And then a delegation of the religious officials arrived with a tough theological question (I am being facetious). When they asked why His disciples ate without washing their hands they were really saying, “Why do your disciples not follow the traditions that we have established? (15:1-14). These traditions were goofy intricate rituals which twisted God’s commands and enforced these on all others. They were very in-depth, time-consuming, and needlessly tedious–not to mention, oppressive. Jesus does not get defensive like we do. He turned on the offensive: “And why do YOU YOURSELVES transgress the commandment of God? . . . You invalidated the word of God for the sake of your tradition. You hypocrites. Isaiah was certainly right about you. Then He explained to all the people that it was not anything from outside entering into a person which defiled him, but it was that which was already in his own mind which defiled him! (15:3-11, 15-20). His disciples seemed to try to reprove Him and tell Him that He had offended the Pharisees. His statement in return did not back down at all (15:12-14).

Jesus’ treatment of the Syrophoenician woman (15:21-28) has confused many. I think that knowing her heart (mind) He used this as a teaching tool. She would have been considered as a dog to the Jews (despicable to them) and so He says it is not right to give the children’s (Jew’s) food (healing from the Messiah) to the dogs (her and her daughter). She had great faith and wisdom. She replied that the dogs ate the crumbs which fell from the children’s table. She was content with second best–because with God it is all the best! Jesus acknowledged her great faith and told her that because of it her daughter was healed (right then).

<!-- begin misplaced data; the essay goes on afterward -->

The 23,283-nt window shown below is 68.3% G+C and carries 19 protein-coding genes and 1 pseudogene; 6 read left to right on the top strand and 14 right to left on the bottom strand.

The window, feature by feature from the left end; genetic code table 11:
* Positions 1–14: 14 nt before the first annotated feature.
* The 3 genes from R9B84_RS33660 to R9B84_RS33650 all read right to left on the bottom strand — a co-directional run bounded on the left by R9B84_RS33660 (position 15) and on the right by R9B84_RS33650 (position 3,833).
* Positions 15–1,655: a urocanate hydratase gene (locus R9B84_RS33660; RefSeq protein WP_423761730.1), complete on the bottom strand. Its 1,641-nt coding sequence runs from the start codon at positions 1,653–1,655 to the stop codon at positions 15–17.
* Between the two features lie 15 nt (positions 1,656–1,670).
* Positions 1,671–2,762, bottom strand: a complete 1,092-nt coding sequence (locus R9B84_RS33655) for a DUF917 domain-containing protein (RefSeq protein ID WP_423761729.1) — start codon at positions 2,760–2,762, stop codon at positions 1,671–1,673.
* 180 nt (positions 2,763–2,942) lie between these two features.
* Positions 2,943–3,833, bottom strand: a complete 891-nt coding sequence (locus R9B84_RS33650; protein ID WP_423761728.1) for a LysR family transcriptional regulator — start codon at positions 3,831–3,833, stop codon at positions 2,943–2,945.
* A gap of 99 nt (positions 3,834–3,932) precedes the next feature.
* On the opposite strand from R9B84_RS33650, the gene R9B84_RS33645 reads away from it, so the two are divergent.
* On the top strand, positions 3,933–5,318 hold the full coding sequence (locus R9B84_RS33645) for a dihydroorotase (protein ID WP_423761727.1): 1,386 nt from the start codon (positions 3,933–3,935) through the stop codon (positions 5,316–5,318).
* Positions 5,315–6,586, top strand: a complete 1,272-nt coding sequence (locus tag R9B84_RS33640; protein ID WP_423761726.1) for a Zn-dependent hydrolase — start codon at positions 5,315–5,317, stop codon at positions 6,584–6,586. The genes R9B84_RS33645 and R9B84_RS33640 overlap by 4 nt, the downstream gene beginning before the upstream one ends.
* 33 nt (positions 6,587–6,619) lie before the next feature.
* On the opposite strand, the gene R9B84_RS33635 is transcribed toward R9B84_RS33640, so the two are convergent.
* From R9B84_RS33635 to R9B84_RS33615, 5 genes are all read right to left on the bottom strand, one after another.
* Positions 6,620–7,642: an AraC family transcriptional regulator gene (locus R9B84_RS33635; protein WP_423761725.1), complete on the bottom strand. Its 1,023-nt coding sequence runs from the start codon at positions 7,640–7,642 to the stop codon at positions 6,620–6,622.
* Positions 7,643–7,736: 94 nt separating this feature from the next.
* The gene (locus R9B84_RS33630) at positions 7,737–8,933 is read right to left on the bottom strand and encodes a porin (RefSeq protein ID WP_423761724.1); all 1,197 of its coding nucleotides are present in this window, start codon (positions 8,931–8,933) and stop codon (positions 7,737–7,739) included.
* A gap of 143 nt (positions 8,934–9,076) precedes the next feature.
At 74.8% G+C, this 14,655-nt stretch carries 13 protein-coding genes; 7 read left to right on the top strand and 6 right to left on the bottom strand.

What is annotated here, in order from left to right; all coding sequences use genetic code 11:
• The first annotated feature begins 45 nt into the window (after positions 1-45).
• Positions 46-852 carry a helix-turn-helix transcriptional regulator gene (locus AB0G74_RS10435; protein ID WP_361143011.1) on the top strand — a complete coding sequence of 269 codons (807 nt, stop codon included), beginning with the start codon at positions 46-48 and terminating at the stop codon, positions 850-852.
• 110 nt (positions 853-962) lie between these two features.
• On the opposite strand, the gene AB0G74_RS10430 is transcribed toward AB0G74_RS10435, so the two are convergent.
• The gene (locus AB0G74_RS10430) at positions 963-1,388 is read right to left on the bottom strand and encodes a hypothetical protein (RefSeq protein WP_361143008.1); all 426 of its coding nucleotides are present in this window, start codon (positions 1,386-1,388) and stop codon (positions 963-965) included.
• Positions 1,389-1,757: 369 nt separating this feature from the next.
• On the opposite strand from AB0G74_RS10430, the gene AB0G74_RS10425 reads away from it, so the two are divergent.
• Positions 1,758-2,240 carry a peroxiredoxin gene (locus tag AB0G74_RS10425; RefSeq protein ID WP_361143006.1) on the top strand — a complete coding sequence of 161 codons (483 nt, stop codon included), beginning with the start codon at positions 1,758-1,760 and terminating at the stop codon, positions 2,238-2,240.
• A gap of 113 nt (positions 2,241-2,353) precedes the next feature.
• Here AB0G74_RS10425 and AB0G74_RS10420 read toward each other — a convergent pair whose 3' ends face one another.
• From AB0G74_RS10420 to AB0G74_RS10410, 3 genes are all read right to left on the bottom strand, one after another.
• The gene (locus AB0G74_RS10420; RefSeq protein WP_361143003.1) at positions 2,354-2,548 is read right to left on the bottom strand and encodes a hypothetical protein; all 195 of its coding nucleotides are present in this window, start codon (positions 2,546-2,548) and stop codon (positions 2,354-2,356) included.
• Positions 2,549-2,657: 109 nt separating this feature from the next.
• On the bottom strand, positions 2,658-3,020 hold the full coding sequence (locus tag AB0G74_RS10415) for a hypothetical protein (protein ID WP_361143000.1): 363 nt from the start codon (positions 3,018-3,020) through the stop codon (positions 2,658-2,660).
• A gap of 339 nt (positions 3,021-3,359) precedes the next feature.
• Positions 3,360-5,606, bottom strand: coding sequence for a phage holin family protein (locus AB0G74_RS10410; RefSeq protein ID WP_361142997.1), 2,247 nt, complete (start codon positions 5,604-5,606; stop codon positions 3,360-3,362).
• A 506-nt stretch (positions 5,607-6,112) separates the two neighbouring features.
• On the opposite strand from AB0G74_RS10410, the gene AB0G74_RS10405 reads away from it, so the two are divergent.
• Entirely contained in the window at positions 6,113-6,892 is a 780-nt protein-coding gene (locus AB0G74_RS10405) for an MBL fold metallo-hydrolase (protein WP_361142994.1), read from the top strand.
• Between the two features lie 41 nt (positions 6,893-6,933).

Yet again Jesus miraculously fed a multitude, this time “only” four thousand men (and families; 15:32-39). This time the disciples had seven loaves and a few small fish (verse 34) and seem to have learned nothing from the first miraculous feeding. This time there were only seven full baskets left over. I think this is important – Jesus asks if they have missed the implication in tomorrow’s reading (16:8-11). Twelve is a number that should remind us of the twelve tribes of Israel/Jacob, his own twelve sons. Seven was a number that represented wholeness and completion to the Jews (days in a week). But it could also be representative of the Gentiles. The first crowd was Jewish, the second seems to have been Gentile! He is saying that He has come to save all, not just Jews, even though He at first restricted the disciples to minister to Jews only.

He again calls them an evil generation (and adulterous this time too), and refuses to give them a sign (16:1-4). How was it that they missed the feedings and the healing miracles? These were the kinds of signs that God had promised through His prophets.

Proverbs: Keep God’s commandments, seek and learn His wisdom and you will not only be able to walk sure-footed in life, but will also have no fear, and you will be well-adorned. Do not be envious of the wicked, and do not be wicked yourself.